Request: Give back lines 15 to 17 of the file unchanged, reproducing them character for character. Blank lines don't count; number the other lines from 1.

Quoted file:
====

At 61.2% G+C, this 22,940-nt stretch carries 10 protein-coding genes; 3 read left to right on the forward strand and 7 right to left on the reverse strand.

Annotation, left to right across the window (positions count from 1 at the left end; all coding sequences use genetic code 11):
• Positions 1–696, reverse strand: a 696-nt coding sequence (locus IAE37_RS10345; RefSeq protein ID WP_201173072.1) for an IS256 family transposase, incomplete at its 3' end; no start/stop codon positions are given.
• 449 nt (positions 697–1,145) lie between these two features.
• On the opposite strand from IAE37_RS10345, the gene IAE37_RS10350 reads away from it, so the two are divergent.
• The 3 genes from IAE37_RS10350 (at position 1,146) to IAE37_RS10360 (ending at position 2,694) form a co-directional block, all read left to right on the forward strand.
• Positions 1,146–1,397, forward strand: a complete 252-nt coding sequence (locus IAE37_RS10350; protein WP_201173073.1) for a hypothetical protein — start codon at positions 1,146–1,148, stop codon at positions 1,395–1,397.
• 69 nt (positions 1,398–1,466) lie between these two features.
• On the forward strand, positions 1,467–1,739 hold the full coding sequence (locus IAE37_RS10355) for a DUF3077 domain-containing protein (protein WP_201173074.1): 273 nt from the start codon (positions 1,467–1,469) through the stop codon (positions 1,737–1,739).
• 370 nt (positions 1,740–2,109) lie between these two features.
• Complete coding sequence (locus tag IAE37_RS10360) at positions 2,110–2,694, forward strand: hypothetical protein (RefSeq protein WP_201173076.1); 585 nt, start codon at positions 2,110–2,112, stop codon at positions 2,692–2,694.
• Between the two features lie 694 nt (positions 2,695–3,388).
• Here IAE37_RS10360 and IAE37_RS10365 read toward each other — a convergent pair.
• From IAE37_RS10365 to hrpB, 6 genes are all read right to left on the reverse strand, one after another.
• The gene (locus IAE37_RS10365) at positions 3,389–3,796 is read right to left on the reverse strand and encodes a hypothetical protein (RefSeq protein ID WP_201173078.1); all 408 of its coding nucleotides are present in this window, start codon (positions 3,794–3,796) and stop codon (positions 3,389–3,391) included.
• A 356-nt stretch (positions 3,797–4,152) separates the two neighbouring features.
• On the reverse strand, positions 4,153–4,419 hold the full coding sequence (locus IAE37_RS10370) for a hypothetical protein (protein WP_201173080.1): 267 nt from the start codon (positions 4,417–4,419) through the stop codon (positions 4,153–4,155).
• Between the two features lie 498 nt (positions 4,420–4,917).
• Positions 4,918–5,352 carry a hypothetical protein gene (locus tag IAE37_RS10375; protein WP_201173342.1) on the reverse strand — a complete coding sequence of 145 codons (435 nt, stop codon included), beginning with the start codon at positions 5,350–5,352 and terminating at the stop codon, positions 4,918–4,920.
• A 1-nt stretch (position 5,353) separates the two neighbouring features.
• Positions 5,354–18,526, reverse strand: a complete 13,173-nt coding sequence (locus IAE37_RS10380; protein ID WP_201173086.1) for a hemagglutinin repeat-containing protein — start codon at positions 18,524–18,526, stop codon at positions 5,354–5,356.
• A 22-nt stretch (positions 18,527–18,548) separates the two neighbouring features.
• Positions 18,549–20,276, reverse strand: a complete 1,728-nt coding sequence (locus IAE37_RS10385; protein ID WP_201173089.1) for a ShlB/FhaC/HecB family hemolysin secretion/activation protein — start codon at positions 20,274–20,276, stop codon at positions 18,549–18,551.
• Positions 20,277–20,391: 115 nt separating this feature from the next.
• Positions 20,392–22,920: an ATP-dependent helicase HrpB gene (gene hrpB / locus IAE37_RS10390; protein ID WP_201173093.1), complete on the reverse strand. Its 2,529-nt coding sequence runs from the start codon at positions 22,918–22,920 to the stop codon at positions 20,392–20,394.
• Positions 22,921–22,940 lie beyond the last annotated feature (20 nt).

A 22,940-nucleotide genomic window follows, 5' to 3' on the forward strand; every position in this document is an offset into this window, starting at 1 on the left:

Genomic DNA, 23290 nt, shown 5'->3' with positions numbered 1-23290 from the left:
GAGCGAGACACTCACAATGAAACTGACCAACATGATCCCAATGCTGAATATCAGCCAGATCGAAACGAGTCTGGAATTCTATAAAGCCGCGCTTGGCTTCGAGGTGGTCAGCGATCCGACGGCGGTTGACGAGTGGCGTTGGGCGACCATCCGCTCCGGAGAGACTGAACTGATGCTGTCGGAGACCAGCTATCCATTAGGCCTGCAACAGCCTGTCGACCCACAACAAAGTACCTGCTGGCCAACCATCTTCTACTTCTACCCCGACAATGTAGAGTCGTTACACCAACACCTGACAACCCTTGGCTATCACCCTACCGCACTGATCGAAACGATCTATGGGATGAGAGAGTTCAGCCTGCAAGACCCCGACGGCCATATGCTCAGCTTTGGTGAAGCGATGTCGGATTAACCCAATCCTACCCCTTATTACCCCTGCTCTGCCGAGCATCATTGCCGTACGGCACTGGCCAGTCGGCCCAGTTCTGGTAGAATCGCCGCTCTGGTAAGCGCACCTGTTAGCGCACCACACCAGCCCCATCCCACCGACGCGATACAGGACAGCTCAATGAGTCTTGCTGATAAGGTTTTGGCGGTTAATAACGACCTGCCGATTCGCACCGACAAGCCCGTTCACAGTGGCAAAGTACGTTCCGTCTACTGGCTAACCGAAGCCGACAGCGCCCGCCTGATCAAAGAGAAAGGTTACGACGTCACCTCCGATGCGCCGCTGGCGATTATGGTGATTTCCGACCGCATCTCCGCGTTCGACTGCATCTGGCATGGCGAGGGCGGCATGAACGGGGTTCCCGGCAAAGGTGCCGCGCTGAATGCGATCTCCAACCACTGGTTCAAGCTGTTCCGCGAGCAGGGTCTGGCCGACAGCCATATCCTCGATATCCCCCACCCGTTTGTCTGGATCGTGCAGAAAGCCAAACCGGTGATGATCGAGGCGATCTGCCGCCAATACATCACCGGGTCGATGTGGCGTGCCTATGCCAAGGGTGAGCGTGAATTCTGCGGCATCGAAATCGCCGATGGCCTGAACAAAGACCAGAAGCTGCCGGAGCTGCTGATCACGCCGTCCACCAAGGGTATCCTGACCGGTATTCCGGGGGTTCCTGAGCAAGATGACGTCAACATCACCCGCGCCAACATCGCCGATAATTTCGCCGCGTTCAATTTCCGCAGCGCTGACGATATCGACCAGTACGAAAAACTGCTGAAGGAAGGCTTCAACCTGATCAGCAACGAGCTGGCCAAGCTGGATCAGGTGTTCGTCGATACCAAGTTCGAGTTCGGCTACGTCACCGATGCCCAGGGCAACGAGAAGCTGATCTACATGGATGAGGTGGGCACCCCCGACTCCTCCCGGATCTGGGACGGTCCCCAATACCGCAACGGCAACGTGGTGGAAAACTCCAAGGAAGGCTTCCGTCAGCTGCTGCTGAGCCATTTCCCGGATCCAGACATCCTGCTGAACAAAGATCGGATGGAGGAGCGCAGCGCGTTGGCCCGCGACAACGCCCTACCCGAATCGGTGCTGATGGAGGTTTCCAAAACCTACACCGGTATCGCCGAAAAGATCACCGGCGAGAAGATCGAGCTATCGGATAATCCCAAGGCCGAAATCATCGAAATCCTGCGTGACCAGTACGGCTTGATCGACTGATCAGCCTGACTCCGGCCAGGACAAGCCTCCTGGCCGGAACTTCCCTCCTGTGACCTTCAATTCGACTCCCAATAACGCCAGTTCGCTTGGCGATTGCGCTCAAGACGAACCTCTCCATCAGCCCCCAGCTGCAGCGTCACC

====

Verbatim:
• The gene (locus IAE37_RS10365) at positions 3,389–3,796 is read right to left on the reverse strand and encodes a hypothetical protein (RefSeq protein ID WP_201173078.1); all 408 of its coding nucleotides are present in this window, start codon (positions 3,794–3,796) and stop codon (positions 3,389–3,391) included.
• A 356-nt stretch (positions 3,797–4,152) separates the two neighbouring features.
• On the reverse strand, positions 4,153–4,419 hold the full coding sequence (locus IAE37_RS10370) for a hypothetical protein (protein WP_201173080.1): 267 nt from the start codon (positions 4,417–4,419) through the stop codon (positions 4,153–4,155).